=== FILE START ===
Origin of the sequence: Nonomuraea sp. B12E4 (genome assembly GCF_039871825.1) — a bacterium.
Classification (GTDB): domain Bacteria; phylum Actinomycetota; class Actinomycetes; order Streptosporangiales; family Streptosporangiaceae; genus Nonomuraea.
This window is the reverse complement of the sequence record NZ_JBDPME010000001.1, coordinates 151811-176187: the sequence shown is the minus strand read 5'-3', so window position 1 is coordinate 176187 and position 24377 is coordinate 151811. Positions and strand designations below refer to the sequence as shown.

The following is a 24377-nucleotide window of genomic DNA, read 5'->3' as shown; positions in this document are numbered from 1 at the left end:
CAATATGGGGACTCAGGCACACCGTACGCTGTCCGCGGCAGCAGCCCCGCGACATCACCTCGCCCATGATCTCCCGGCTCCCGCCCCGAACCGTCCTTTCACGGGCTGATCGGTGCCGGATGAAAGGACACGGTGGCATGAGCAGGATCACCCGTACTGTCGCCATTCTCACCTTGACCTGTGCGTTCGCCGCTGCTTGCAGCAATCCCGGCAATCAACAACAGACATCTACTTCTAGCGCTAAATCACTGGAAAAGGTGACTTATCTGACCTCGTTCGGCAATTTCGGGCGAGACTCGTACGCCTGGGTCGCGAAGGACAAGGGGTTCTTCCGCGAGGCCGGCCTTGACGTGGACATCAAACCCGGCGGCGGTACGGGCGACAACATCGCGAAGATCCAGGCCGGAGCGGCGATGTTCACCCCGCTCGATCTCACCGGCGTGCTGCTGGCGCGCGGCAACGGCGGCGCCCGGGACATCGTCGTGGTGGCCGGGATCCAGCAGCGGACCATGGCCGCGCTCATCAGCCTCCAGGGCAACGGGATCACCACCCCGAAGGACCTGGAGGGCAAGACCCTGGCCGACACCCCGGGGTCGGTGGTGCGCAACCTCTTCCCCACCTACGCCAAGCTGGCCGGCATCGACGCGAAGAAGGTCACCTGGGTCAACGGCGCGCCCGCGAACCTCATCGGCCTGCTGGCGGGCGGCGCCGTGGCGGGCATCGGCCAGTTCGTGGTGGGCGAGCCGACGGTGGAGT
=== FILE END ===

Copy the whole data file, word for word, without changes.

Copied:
Origin of the sequence: Nonomuraea sp. B12E4 (genome assembly GCF_039871825.1) — a bacterium.
Classification (GTDB): domain Bacteria; phylum Actinomycetota; class Actinomycetes; order Streptosporangiales; family Streptosporangiaceae; genus Nonomuraea.
This window is the reverse complement of the sequence record NZ_JBDPME010000001.1, coordinates 151811-176187: the sequence shown is the minus strand read 5'-3', so window position 1 is coordinate 176187 and position 24377 is coordinate 151811. Positions and strand designations below refer to the sequence as shown.

The following is a 24377-nucleotide window of genomic DNA, read 5'->3' as shown; positions in this document are numbered from 1 at the left end:
CAATATGGGGACTCAGGCACACCGTACGCTGTCCGCGGCAGCAGCCCCGCGACATCACCTCGCCCATGATCTCCCGGCTCCCGCCCCGAACCGTCCTTTCACGGGCTGATCGGTGCCGGATGAAAGGACACGGTGGCATGAGCAGGATCACCCGTACTGTCGCCATTCTCACCTTGACCTGTGCGTTCGCCGCTGCTTGCAGCAATCCCGGCAATCAACAACAGACATCTACTTCTAGCGCTAAATCACTGGAAAAGGTGACTTATCTGACCTCGTTCGGCAATTTCGGGCGAGACTCGTACGCCTGGGTCGCGAAGGACAAGGGGTTCTTCCGCGAGGCCGGCCTTGACGTGGACATCAAACCCGGCGGCGGTACGGGCGACAACATCGCGAAGATCCAGGCCGGAGCGGCGATGTTCACCCCGCTCGATCTCACCGGCGTGCTGCTGGCGCGCGGCAACGGCGGCGCCCGGGACATCGTCGTGGTGGCCGGGATCCAGCAGCGGACCATGGCCGCGCTCATCAGCCTCCAGGGCAACGGGATCACCACCCCGAAGGACCTGGAGGGCAAGACCCTGGCCGACACCCCGGGGTCGGTGGTGCGCAACCTCTTCCCCACCTACGCCAAGCTGGCCGGCATCGACGCGAAGAAGGTCACCTGGGTCAACGGCGCGCCCGCGAACCTCATCGGCCTGCTGGCGGGCGGCGCCGTGGCGGGCATCGGCCAGTTCGTGGTGGGCGAGCCGACGGTGGAGT